DETROIT/WASHINGTON - Weak auto sales for February raised doubts about the pace of U.S. economic recovery as Toyota Motor Corp readied an aggressive new discount program and faced a third congressional grilling over its safety crisis.

GM said its February sales were up 12 percent from a year earlier when the industry was near the bottom of a punishing slump and the No. 1 U.S. automaker was sliding toward bankruptcy.

The results were weaker than some analysts had expected, and GM said winter storms had kept shoppers out of dealer showrooms and reduced industry-wide sales by up to 5 percent.

In addition, GM said it would offer a new package of zero-percent financing offers for March, a move that raises the stakes in a pitched battle to win over consumers who may be ready to defect from Toyota.

The U.S. Senate Commerce Committee opened a day of hearings on Toyota's recent recalls for acceleration problems on Tuesday with another rebuke for the world's top automaker.

Senator John Rockefeller, a Democrat from West Virginia who chairs the committee, said Toyota had let concern for profits trump decision-making on safety while U.S. regulators had failed to move aggressively in their investigation of cases of unintended acceleration.

We are all here today because we know that something has gone terribly wrong - the system meant to safeguard against faulty vehicles has failed and it needs to be fixed immediately, Rockefeller said.

Toyota was set to announce its February sales results, along with other major automakers, later on Tuesday.

Industry-tracking firm expects the Japanese automaker's share to drop to 12.6 percent for the month, the lowest level since 2005. Toyota had accounted for 17 percent of U.S. sales for all of 2009.

Toyota has recalled some 8.5 million vehicles globally for safety problems centered on the risk that accelerator pedals could become stuck in the open position because of a loose floor mat or a glitch in the accelerator assembly.

The safety crisis has damaged Toyota's reputation and kept dealers from selling some models in inventory through early February until fixes could be made.

Unintended acceleration in Toyota and Lexus vehicles has been linked with at least five U.S. crash deaths since 2007.

Authorities are investigating 47 other crash deaths over the past decade linked to complaints of alleged unintended acceleration in Toyota vehicles, the U.S. Department of Transportation has said.


In a bid to restart sales momentum in March, Toyota is prepared to offer zero-percent financing for 60 months on popular 2010 models, including the Camry and Corolla, a person with knowledge of the plans said on Tuesday.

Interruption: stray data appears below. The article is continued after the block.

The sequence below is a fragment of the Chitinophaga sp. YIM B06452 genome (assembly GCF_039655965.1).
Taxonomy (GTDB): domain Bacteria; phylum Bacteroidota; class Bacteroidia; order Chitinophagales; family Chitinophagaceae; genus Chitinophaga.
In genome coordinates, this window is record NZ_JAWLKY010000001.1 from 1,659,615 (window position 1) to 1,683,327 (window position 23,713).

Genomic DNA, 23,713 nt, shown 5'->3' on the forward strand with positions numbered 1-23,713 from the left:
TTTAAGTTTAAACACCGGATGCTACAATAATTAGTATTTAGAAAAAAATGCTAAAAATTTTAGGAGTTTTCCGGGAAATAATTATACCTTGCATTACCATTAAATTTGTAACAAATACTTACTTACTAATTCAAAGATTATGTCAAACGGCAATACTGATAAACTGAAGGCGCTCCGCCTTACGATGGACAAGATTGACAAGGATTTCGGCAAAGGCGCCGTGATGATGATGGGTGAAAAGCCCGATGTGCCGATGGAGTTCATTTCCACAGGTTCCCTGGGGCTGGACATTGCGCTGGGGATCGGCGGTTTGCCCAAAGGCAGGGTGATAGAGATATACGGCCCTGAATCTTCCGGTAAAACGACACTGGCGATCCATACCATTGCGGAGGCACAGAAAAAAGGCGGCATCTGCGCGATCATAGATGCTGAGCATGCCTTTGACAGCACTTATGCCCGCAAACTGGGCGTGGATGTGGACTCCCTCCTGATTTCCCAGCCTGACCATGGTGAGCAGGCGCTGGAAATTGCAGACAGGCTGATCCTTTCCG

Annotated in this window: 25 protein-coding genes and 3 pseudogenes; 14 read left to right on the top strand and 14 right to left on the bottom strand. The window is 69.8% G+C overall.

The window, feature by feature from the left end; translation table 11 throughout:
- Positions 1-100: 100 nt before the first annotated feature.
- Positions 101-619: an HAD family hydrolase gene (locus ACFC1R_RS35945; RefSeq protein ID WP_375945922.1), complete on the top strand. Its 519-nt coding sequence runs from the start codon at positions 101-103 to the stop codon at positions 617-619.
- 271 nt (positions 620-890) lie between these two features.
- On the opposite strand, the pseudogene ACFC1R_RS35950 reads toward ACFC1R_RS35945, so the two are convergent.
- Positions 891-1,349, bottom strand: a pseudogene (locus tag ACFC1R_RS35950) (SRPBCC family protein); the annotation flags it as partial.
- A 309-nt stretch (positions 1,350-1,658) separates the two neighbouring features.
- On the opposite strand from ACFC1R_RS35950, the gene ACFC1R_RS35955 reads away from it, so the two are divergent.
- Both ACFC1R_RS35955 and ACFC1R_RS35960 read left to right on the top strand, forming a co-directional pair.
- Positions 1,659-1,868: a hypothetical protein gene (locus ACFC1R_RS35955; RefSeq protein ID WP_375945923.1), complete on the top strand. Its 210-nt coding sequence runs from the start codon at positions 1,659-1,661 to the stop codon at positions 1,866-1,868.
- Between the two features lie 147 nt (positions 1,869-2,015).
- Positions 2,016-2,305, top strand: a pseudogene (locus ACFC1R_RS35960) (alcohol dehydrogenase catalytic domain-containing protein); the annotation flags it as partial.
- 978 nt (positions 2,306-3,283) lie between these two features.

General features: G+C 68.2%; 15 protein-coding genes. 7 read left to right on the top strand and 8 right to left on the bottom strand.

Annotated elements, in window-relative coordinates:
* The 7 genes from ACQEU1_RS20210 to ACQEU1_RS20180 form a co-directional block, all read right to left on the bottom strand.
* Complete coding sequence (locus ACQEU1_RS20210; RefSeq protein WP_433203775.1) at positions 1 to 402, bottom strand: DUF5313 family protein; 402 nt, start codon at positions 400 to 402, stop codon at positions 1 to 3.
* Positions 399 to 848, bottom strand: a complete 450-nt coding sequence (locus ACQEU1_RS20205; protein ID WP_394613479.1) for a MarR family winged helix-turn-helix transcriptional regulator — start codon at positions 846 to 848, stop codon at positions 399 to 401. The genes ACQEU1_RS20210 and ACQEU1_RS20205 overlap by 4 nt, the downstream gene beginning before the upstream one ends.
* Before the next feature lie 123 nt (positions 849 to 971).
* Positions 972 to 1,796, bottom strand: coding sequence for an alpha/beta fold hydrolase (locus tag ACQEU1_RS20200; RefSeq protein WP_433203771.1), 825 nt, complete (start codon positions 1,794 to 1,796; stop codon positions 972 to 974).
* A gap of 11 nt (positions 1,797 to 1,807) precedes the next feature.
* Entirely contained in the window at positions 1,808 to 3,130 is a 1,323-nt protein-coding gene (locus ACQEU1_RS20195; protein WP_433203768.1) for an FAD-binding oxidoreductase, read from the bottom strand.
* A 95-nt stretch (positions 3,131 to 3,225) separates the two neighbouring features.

In addition, Toyota will offer free maintenance to returning customers who purchase a new car, as well as cash rebates, the person said.

Toyota's rivals, including GM, have been looking to gain from the automaker's continued woes and could step up their own targeted incentives in response.

GM, for example, said it would offer zero-percent for up to 72 months on remaining inventory of 2009 models and zero-percent financing for 60 months on most 2010 models.

Analysts watch what automakers do with incentives as an indicator of profitability and the strength of demand. estimated that the industry-wide average spending on incentives per vehicle sold was up almost 11 percent in February from a month earlier, at $2,588.

That came as overall sales in the month fell short of analysts' expectations for a gradual recovery beginning in the first quarter.

GM said it expected that overall light vehicle sales had slipped to an annualized sales rate of near 10.4 million units in February.

That would be down from 10.8 million in January but up from the 9.2 million sales rate of a year earlier when the industry was wracked by crisis.

Mike DiGiovanni, GM's sales analyst, said the automaker still believed that the U.S. economy was on track for a gradual recovery in 2010.

But DiGiovanni said February auto sales results underscored the remaining threats to that scenario, citing tepid consumer confidence.

We see the primary risks in housing and employment, DiGiovanni said on a conference call to discuss the sales results.

(Additional reporting by Bernie Woodall in Detroit, writing by Kevin Krolicki, editing by Matthew Lewis)